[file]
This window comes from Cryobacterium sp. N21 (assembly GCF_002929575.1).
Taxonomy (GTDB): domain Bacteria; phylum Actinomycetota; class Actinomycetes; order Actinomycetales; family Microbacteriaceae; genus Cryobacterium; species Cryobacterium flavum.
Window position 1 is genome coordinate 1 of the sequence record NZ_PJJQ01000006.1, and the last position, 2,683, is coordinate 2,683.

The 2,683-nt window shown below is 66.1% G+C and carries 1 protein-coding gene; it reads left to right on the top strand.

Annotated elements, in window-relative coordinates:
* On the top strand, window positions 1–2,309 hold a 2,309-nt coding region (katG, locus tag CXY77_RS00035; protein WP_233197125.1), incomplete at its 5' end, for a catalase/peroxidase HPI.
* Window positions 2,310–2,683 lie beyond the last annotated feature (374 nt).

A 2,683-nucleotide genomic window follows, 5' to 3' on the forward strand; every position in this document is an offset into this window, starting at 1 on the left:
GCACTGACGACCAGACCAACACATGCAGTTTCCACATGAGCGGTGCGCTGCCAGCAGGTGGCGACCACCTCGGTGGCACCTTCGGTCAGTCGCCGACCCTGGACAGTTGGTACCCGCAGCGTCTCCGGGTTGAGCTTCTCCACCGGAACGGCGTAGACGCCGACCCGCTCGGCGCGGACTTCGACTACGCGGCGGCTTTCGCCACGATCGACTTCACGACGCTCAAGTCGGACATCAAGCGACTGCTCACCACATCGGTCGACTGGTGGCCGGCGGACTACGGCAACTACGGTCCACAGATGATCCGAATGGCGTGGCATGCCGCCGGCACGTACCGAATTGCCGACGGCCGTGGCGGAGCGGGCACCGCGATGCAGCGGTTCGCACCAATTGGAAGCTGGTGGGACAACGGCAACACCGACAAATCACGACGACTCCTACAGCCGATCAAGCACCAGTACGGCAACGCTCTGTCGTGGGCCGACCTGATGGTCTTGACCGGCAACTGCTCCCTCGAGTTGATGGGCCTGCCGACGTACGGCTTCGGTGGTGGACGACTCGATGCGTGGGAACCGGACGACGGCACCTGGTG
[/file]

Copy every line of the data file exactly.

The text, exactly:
This window comes from Cryobacterium sp. N21 (assembly GCF_002929575.1).
Taxonomy (GTDB): domain Bacteria; phylum Actinomycetota; class Actinomycetes; order Actinomycetales; family Microbacteriaceae; genus Cryobacterium; species Cryobacterium flavum.
Window position 1 is genome coordinate 1 of the sequence record NZ_PJJQ01000006.1, and the last position, 2,683, is coordinate 2,683.

The 2,683-nt window shown below is 66.1% G+C and carries 1 protein-coding gene; it reads left to right on the top strand.

Annotated elements, in window-relative coordinates:
* On the top strand, window positions 1–2,309 hold a 2,309-nt coding region (katG, locus tag CXY77_RS00035; protein WP_233197125.1), incomplete at its 5' end, for a catalase/peroxidase HPI.
* Window positions 2,310–2,683 lie beyond the last annotated feature (374 nt).

A 2,683-nucleotide genomic window follows, 5' to 3' on the forward strand; every position in this document is an offset into this window, starting at 1 on the left:
GCACTGACGACCAGACCAACACATGCAGTTTCCACATGAGCGGTGCGCTGCCAGCAGGTGGCGACCACCTCGGTGGCACCTTCGGTCAGTCGCCGACCCTGGACAGTTGGTACCCGCAGCGTCTCCGGGTTGAGCTTCTCCACCGGAACGGCGTAGACGCCGACCCGCTCGGCGCGGACTTCGACTACGCGGCGGCTTTCGCCACGATCGACTTCACGACGCTCAAGTCGGACATCAAGCGACTGCTCACCACATCGGTCGACTGGTGGCCGGCGGACTACGGCAACTACGGTCCACAGATGATCCGAATGGCGTGGCATGCCGCCGGCACGTACCGAATTGCCGACGGCCGTGGCGGAGCGGGCACCGCGATGCAGCGGTTCGCACCAATTGGAAGCTGGTGGGACAACGGCAACACCGACAAATCACGACGACTCCTACAGCCGATCAAGCACCAGTACGGCAACGCTCTGTCGTGGGCCGACCTGATGGTCTTGACCGGCAACTGCTCCCTCGAGTTGATGGGCCTGCCGACGTACGGCTTCGGTGGTGGACGACTCGATGCGTGGGAACCGGACGACGGCACCTGGTG